Three years ago, few people would claim to have known much about Gareth Bale. Yet the Welshman, now 22, has overcome the odds to become one of the brightest stars in world football.
With the ball at his feet, the winger cum left-back is truly exciting to watch. His versatility, lightning-quick runs down the flanks, quick dribbles, high work rate and a powerful left foot—arguably the best in the business— make him a complete player.
Standing at 6 feet tall, Bale isn’t the tallest of players, but the Welshman is decent in the air, too, and occasionally pops up with an out-of-nowhere headed goal.
Bale began his career at championship side Southampton. On April 17, 2006, then aged 16 years and 275 days old, he made his first competitive appearance for the Saints, becoming the second-youngest Southampton player of all time—after current Arsenal star Theo Walcott. He went on to make 45 appearances for Southampton, scoring five times.
In May 2007, Premier League side Tottenham Hotspur came calling and Bale joined the North Londoners for an initial £5 million fee, signing a four-year deal. In his first three seasons, however, things didn’t go according to his plans. He struggled with injuries and form, and would find first-team opportunities hard to come by.
Bale would even go on to hold an unwanted record of playing 24 Premier League games without being on the winning side. It was only in the mid-to-latter stages of the 2009-10 season that Bale’s full potential was realized. When regular left-back Benoit Assou-Ekotto sustained an injury, it was Bale who was given the opportunity to stand in for the Cameroonian, and the rest is history. The Welshman made the left-back berth his own, although he was pushed forward upon the return of Assou-Ekotto.
Bale’s most successful season would be in the 2010-11 campaign; with his memorable displays coming in Spurs’ Champions League two-legged showdown against then-European champions Inter Milan. In the first leg at the San Siro, with the North London side trailing 4-0 and looking down and out, Bale tore the Nerazzurri’s backline apart and scored a spectacular late hat trick to end the encounter at 4-3.
He was just as effective in the return leg at White Hart Lane, providing two well-worked assists for Peter Crouch and Roman Pavlyuchenko, earning Tottenham a well-deserved 3-1 win and qualification for the knockout stage at the expense of the Italian giants.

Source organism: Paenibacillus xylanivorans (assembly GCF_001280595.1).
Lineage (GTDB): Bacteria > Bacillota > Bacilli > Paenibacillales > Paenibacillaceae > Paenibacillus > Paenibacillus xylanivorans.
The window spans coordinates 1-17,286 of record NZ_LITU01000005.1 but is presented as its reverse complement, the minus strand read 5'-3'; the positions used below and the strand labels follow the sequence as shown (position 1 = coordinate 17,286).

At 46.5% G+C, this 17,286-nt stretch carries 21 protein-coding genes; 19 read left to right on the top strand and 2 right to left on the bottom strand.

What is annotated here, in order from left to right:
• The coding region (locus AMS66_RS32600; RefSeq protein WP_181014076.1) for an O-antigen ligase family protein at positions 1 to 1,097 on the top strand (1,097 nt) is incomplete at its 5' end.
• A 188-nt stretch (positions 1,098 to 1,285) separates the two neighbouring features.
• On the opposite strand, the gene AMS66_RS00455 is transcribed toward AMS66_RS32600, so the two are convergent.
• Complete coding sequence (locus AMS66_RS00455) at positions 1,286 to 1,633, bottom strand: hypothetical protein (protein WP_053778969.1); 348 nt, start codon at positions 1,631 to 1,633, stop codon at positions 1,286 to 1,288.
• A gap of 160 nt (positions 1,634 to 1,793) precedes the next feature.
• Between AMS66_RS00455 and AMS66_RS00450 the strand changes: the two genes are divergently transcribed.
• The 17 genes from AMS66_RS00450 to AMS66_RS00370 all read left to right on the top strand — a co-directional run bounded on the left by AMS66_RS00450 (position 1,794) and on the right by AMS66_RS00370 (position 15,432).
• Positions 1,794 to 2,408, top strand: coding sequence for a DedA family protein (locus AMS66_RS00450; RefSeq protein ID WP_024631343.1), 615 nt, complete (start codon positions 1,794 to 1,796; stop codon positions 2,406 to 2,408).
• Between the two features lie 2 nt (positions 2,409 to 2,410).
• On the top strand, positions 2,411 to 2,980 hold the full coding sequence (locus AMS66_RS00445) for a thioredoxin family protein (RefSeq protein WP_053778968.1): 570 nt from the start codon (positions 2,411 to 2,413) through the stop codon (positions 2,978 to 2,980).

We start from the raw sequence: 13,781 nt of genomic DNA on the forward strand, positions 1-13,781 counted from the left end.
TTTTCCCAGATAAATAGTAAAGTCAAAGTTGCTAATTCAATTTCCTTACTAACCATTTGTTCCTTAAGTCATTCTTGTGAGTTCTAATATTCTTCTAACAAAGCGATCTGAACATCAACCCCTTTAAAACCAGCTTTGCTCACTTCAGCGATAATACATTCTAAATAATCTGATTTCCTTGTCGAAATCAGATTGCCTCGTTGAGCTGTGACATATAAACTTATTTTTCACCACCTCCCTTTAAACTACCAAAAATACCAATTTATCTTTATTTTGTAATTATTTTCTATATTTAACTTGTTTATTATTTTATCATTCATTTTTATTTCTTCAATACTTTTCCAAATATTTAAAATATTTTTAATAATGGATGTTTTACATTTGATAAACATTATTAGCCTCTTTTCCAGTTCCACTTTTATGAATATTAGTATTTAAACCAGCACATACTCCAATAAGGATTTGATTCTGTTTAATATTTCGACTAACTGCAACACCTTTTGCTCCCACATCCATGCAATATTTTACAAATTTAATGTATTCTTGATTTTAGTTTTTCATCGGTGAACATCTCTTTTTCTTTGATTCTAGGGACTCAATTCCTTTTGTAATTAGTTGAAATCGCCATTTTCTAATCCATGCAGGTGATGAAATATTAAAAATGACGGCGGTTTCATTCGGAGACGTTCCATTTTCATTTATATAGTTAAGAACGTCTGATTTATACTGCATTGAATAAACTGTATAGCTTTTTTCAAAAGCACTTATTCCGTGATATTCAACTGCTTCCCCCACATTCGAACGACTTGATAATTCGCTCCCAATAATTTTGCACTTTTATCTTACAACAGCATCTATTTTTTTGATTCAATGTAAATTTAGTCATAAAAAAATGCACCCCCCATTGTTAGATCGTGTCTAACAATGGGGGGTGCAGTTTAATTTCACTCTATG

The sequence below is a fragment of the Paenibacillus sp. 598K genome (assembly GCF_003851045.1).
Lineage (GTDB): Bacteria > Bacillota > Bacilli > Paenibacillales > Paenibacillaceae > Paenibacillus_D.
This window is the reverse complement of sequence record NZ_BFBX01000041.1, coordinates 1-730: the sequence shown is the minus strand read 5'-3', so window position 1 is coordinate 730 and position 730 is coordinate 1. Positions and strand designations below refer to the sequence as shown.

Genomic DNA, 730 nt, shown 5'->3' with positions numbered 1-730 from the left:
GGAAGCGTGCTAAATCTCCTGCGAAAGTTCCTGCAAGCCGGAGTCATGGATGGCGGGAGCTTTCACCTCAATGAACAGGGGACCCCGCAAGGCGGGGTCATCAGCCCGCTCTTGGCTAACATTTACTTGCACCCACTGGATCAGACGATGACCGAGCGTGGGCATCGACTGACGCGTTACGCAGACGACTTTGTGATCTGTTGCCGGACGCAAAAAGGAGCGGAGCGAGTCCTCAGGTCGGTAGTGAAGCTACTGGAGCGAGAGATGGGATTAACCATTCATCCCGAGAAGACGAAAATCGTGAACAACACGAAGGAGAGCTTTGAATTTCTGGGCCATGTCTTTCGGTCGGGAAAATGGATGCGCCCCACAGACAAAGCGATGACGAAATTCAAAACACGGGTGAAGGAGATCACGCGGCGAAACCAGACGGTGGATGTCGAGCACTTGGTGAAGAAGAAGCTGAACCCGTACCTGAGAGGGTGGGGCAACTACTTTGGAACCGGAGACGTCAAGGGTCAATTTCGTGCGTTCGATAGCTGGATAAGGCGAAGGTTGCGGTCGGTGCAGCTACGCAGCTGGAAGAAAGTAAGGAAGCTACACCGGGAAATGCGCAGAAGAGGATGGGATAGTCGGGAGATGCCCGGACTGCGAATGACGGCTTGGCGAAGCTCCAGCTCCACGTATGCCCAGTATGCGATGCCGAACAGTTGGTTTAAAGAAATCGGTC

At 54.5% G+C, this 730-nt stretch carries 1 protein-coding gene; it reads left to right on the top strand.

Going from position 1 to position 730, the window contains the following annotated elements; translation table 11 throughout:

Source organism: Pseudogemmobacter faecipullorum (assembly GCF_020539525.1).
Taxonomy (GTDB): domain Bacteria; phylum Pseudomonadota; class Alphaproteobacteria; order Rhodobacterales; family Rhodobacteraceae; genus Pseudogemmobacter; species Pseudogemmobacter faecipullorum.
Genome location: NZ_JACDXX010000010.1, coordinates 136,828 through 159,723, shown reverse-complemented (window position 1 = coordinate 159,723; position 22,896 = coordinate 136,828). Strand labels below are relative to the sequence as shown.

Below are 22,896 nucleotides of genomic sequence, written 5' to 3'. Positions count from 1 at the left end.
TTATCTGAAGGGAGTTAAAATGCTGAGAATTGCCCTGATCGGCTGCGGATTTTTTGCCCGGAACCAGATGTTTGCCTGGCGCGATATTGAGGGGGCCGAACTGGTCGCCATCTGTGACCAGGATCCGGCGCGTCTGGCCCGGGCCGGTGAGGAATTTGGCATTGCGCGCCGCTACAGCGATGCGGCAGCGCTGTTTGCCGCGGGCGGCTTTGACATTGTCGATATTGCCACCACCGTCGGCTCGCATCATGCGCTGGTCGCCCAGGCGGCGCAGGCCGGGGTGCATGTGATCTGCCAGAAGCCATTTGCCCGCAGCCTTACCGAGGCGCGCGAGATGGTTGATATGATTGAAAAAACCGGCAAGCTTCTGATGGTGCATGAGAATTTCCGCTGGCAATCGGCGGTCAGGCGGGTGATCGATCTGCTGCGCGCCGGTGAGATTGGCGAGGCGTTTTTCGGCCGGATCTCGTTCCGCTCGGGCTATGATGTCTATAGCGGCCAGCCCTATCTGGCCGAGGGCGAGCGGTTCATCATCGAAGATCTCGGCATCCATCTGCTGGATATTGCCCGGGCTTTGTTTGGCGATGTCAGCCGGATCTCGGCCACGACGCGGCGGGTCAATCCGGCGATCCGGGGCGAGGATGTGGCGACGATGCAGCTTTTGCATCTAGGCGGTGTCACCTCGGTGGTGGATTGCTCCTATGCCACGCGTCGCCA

Despite not being as impressive this season, Bale has been pivotal in leading the Spurs’ quest for a probable third-place finish in the Premier League. This term he has so far netted 10 times for his club, nine in the league and once in the Europa League. He also has eight assists to his name.
That is by no means a bad return for a wide-man. Internationally, he has 33 caps for Wales, scoring six times in the process. His individual accolades include the PFA Player of the Year award (for the 2010-11 season), Barclays Premier League Player of the Month (for April 2010 and January 2012), Welsh Player of the Year (for 2010 and 2011) and numerous man-of-the-match awards.
His ability has even drawn comparison to Barcelona superstar Lionel Messi. But does the Tottenham star have the potential to match the Argentinian?
Absolutely. While the Barcelona forward is clearly in a league of his own, for a player as young and talented as Bale, the sky is the limit.
Bale’s emergence as a top player has not gone unnoticed, at least not for top European club managers. In the last summer transfer window, several newspaper reports linked him with big-money moves away from White Hart Lane. Chelsea, Inter Milan and Barcelona remain admirers of the wing wizard.
And if the Wales international maintains his form and fitness, it may get increasingly harder for Spurs boss Harry Redknapp to hold on to his prize asset come May.